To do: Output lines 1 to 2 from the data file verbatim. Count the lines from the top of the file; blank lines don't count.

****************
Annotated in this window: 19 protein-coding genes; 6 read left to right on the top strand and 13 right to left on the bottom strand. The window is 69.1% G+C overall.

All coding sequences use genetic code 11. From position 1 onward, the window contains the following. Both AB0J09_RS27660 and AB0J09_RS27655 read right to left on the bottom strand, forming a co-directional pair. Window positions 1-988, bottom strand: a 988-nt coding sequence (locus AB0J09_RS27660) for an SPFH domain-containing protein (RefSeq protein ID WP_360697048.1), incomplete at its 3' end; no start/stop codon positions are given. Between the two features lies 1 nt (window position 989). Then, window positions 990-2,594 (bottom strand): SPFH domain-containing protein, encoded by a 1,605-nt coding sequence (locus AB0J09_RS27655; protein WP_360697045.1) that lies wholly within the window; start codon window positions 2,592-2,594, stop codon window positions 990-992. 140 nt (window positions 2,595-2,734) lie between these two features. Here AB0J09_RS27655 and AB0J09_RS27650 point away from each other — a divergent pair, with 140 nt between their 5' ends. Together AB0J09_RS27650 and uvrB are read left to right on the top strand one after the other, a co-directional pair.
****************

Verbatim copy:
Annotated in this window: 19 protein-coding genes; 6 read left to right on the top strand and 13 right to left on the bottom strand. The window is 69.1% G+C overall.

All coding sequences use genetic code 11. From position 1 onward, the window contains the following. Both AB0J09_RS27660 and AB0J09_RS27655 read right to left on the bottom strand, forming a co-directional pair. Window positions 1-988, bottom strand: a 988-nt coding sequence (locus AB0J09_RS27660) for an SPFH domain-containing protein (RefSeq protein ID WP_360697048.1), incomplete at its 3' end; no start/stop codon positions are given. Between the two features lies 1 nt (window position 989). Then, window positions 990-2,594 (bottom strand): SPFH domain-containing protein, encoded by a 1,605-nt coding sequence (locus AB0J09_RS27655; protein WP_360697045.1) that lies wholly within the window; start codon window positions 2,592-2,594, stop codon window positions 990-992. 140 nt (window positions 2,595-2,734) lie between these two features. Here AB0J09_RS27655 and AB0J09_RS27650 point away from each other — a divergent pair, with 140 nt between their 5' ends. Together AB0J09_RS27650 and uvrB are read left to right on the top strand one after the other, a co-directional pair.